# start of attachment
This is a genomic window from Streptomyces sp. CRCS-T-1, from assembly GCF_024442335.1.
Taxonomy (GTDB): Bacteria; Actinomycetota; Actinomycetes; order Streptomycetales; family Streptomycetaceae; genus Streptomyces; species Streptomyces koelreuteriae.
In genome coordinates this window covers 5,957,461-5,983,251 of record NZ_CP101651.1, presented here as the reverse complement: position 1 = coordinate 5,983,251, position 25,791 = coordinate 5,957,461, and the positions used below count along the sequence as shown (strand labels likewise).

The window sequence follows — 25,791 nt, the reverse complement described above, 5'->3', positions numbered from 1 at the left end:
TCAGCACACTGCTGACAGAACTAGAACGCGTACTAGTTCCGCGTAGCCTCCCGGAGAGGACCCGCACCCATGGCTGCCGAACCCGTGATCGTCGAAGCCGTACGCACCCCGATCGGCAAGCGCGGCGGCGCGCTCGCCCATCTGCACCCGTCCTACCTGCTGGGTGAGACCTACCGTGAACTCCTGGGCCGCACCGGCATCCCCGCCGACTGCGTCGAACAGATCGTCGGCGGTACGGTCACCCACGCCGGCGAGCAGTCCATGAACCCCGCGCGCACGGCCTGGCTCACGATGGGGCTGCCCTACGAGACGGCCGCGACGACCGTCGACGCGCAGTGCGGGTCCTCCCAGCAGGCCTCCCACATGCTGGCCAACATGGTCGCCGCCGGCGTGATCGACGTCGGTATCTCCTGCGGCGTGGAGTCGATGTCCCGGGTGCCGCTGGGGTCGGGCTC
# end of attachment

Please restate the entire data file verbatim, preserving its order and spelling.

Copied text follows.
This is a genomic window from Streptomyces sp. CRCS-T-1, from assembly GCF_024442335.1.
Taxonomy (GTDB): Bacteria; Actinomycetota; Actinomycetes; order Streptomycetales; family Streptomycetaceae; genus Streptomyces; species Streptomyces koelreuteriae.
In genome coordinates this window covers 5,957,461-5,983,251 of record NZ_CP101651.1, presented here as the reverse complement: position 1 = coordinate 5,983,251, position 25,791 = coordinate 5,957,461, and the positions used below count along the sequence as shown (strand labels likewise).

The window sequence follows — 25,791 nt, the reverse complement described above, 5'->3', positions numbered from 1 at the left end:
TCAGCACACTGCTGACAGAACTAGAACGCGTACTAGTTCCGCGTAGCCTCCCGGAGAGGACCCGCACCCATGGCTGCCGAACCCGTGATCGTCGAAGCCGTACGCACCCCGATCGGCAAGCGCGGCGGCGCGCTCGCCCATCTGCACCCGTCCTACCTGCTGGGTGAGACCTACCGTGAACTCCTGGGCCGCACCGGCATCCCCGCCGACTGCGTCGAACAGATCGTCGGCGGTACGGTCACCCACGCCGGCGAGCAGTCCATGAACCCCGCGCGCACGGCCTGGCTCACGATGGGGCTGCCCTACGAGACGGCCGCGACGACCGTCGACGCGCAGTGCGGGTCCTCCCAGCAGGCCTCCCACATGCTGGCCAACATGGTCGCCGCCGGCGTGATCGACGTCGGTATCTCCTGCGGCGTGGAGTCGATGTCCCGGGTGCCGCTGGGGTCGGGCTC